Abstract/Description: Executive Function (EF) is defined as “self-directed actions so as to choose goals and to select, enact, and sustain actions across time towards those goals” (Barkley, 2012; p. 170). These “self-directed actions” can take the form of behavioral, social, or emotional regulation. Since that time, EF has been associated with the frontal lobe function and has been researched as being affected by multiple physical and mental health disorders (Jurado & Roselli, 2007). EF deficits have been linked to Attention-Deficit/Hyperactivity Disorder (ADHD). ADHD is “a persistent pattern of inattention and/or hyperactivity-impulsivity that is frequently displayed and more severe than is typically observed in individuals at a comparable level of development” (APA, 2013, p. 59). Research indicates that 4.4% of the adult population qualify for a diagnosis of ADHD (Barkley, Fischer, Smallish, & Fletcher, 2002; Bush, Valera, & Seidman, 2006; Glutting, Youngstrom, & Walkins, 2005; Kessler et al., 2005; DuPaul, Weyandt, O’Dell, & Varejao, 2009). College students with ADHD face unique challenges compared to their non-ADHD peers with respect to academics (Antshel et al., 2010; Barkley et al., 2006; Dupaul Weyandt, O’Dell, & Varejao, 2009), driving (Barkley, 2011a; Barkley, Anderson, & Kruesi, 2007; Richards et al., 2006), and work performance (Barkley, 2011a; Barkley & Murphy, 2010; Shifrin, Proctor, & Prevatt, 2010; Wilens, Faraone, & Biederman, 2004). Only 20% of young adults with ADHD will enroll in college with about 5% completing college (Antshel et al., 2010; Barkley et al., 2006; Biederman et al., 2006). Adults with ADHD have been shown to have greater likelihood to be at fault for car accidents and receive speeding tickets, (Barkley, 2011a; Barkley, Anderson, & Kruesi, 2007; Richards et al., 2006). Also, adults with ADHD are more likely to have a lower salary are reprimanded more at work (Barkley & Murphy, 2010; Shifrin, Proctor, & Prevatt, 2010; Wilens, Faraone, & Biederman, 2004). Evaluating ADHD in college students is done through multiple methods ranging from cognitive tests of EF to self-report rating scales on ADHD symptomology (Barkley, 2011a). As said previously, cognitive tests of EF were initially used to study individuals with frontal lobe damage (Barkley, 2011a; 2012; Barkley & Murphy, 2011; Jurado & Roselli, 2007). Meanwhile, rating scales of EF for adults evaluate a myriad of cognitive constructs without being based on any theory that allows clinicians to determine which cognitive functions are executive in nature (Burgess et al., 1998; Climie, Cadogan, & Goukon, 2014; Gioia et al., 2000; Naglieri & Goldstein, 2013). The Barkley Deficits in Executive Functioning Scale (BDEFS; Barkley, 2011b) is a recently created self-report rating scale that assesses five behavioral deficit areas related to EF: Self-Management to Time, Self-Organization/Problem Solving, Self-Restraint, Self-Motivation, and Self-Regulation of Emotion (Barkley, 2011a). Barkley (2011a) created the BDEFS to easily evaluate EF deficits in adults with ADHD as well as create a measure that was theoretically based (Barkley, 2012). The purpose of this study was to add further evidence to the incremental validity of the BDEFS on assessing ADHD symptoms and life impairments related to ADHD in college students over commonly used cognitive tests of EF. This study analyzed 83 college students diagnosed with ADHD at a southeastern public university. The mean age of the students was twenty-four years old with a median age of twenty-one years old. 47% of the students were male with 69% of the students identifying as Caucasian, 18% as Hispanic, 4% as African American, 4% Asian, and 4% as “Other.” As well, 11% of students identified as being a freshman, 24% as a sophomore, 19% as a junior, 25% as a senior, 16% as a graduate students, and 5 % did not choose a specific year in college. Through the use of multiple independent t-tests and One-way analysis of variances, no significant effects with respect to age, gender, ethnicity, or year in college were found on each of the dependent variables. With respect to incremental validity, the BDEFS subdomains consistently added significant variance over the variance accounted for by cognitive tests of EF on each dependent variable (i.e., inattention symptoms, hyperactivity symptoms, impulsivity symptoms, work performance, and driving performance). Conversely, cognitive tests of EF were never able to add significant variance over the variance accounted for by the BDEFS subdomains on each dependent variable. It is clear that further support of the validity of the BDEFS is needed. This study demonstrated additional evidence towards the incremental validity of the BDEFS over cognitive tests of EF on ADHD symptoms and impairments. This study also demonstrated evidence towards the ecological validity of the BDEFS.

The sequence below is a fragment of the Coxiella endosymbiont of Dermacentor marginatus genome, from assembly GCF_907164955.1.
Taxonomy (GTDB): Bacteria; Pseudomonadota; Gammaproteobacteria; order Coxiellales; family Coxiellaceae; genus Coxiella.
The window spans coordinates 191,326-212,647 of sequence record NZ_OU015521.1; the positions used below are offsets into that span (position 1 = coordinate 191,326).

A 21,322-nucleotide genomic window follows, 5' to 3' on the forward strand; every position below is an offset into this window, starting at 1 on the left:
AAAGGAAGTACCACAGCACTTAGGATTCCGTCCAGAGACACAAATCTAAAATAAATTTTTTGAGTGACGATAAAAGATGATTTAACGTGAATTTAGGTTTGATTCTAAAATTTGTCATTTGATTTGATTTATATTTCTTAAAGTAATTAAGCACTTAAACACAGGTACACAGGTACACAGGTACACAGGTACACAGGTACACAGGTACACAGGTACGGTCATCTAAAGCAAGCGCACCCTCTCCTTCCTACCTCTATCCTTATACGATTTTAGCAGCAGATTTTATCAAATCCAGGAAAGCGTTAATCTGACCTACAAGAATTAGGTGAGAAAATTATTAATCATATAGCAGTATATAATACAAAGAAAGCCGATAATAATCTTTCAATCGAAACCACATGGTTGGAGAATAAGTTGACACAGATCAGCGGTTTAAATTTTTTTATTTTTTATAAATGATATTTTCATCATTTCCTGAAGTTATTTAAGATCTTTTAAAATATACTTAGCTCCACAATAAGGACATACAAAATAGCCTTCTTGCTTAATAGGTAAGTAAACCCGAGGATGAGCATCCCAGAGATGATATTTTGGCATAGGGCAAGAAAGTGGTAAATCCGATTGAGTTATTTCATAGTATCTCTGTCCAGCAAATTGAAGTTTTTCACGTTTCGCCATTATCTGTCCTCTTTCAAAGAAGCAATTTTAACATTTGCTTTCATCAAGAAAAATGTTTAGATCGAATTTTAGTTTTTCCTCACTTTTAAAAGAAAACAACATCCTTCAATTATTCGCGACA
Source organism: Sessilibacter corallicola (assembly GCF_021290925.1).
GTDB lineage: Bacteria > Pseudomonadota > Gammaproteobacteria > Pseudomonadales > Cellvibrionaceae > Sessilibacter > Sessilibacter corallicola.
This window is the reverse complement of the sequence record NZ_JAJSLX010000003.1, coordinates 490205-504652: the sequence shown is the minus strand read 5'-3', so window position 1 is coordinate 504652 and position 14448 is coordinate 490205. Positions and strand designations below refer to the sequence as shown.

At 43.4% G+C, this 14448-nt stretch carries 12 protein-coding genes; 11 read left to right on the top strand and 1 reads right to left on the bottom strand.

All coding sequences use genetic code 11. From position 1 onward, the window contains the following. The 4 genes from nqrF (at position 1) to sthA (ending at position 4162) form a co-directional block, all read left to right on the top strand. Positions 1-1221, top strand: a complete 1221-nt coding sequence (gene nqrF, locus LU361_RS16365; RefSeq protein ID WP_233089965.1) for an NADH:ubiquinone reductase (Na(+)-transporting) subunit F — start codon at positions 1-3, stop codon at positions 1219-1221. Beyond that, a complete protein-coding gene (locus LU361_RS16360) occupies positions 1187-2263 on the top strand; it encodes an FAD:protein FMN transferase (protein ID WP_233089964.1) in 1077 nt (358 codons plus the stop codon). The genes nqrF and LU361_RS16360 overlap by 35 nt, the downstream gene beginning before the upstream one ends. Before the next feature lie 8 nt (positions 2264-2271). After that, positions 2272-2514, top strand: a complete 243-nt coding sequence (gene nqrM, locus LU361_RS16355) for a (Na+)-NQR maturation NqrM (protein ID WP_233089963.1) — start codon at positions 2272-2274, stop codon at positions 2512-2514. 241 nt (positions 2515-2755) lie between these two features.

Identifier: FSU_2016SU_Dehili_fsu_0071E_12651 (IID)